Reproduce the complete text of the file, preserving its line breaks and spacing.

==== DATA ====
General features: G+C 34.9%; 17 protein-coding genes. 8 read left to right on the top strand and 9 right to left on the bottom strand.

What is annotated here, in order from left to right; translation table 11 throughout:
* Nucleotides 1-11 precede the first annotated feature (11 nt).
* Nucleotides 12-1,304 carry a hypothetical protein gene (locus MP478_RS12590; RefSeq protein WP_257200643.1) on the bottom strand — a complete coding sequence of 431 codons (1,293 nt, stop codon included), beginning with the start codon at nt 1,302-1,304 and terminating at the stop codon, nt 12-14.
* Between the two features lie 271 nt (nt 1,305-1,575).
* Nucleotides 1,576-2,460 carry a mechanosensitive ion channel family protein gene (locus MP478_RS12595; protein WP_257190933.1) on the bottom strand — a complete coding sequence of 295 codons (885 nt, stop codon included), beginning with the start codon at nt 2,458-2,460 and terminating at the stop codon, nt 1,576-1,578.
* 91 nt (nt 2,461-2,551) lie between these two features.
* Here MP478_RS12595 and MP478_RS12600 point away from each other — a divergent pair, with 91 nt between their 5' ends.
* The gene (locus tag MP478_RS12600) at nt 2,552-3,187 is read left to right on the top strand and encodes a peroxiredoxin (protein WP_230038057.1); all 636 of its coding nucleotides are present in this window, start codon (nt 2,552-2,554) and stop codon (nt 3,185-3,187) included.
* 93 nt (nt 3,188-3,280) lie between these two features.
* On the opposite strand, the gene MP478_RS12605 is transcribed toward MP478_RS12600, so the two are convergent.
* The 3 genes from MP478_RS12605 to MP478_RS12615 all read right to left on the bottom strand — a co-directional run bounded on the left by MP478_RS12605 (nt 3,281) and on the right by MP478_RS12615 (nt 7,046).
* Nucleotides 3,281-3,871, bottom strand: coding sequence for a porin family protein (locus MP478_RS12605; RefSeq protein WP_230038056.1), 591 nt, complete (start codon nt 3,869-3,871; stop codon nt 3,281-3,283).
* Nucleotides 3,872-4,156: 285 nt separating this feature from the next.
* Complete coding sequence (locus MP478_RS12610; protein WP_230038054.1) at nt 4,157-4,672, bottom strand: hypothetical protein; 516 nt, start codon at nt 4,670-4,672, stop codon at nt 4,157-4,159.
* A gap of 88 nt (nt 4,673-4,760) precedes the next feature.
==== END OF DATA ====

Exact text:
General features: G+C 34.9%; 17 protein-coding genes. 8 read left to right on the top strand and 9 right to left on the bottom strand.

What is annotated here, in order from left to right; translation table 11 throughout:
* Nucleotides 1-11 precede the first annotated feature (11 nt).
* Nucleotides 12-1,304 carry a hypothetical protein gene (locus MP478_RS12590; RefSeq protein WP_257200643.1) on the bottom strand — a complete coding sequence of 431 codons (1,293 nt, stop codon included), beginning with the start codon at nt 1,302-1,304 and terminating at the stop codon, nt 12-14.
* Between the two features lie 271 nt (nt 1,305-1,575).
* Nucleotides 1,576-2,460 carry a mechanosensitive ion channel family protein gene (locus MP478_RS12595; protein WP_257190933.1) on the bottom strand — a complete coding sequence of 295 codons (885 nt, stop codon included), beginning with the start codon at nt 2,458-2,460 and terminating at the stop codon, nt 1,576-1,578.
* 91 nt (nt 2,461-2,551) lie between these two features.
* Here MP478_RS12595 and MP478_RS12600 point away from each other — a divergent pair, with 91 nt between their 5' ends.
* The gene (locus tag MP478_RS12600) at nt 2,552-3,187 is read left to right on the top strand and encodes a peroxiredoxin (protein WP_230038057.1); all 636 of its coding nucleotides are present in this window, start codon (nt 2,552-2,554) and stop codon (nt 3,185-3,187) included.
* 93 nt (nt 3,188-3,280) lie between these two features.
* On the opposite strand, the gene MP478_RS12605 is transcribed toward MP478_RS12600, so the two are convergent.
* The 3 genes from MP478_RS12605 to MP478_RS12615 all read right to left on the bottom strand — a co-directional run bounded on the left by MP478_RS12605 (nt 3,281) and on the right by MP478_RS12615 (nt 7,046).
* Nucleotides 3,281-3,871, bottom strand: coding sequence for a porin family protein (locus MP478_RS12605; RefSeq protein WP_230038056.1), 591 nt, complete (start codon nt 3,869-3,871; stop codon nt 3,281-3,283).
* Nucleotides 3,872-4,156: 285 nt separating this feature from the next.
* Complete coding sequence (locus MP478_RS12610; protein WP_230038054.1) at nt 4,157-4,672, bottom strand: hypothetical protein; 516 nt, start codon at nt 4,670-4,672, stop codon at nt 4,157-4,159.
* A gap of 88 nt (nt 4,673-4,760) precedes the next feature.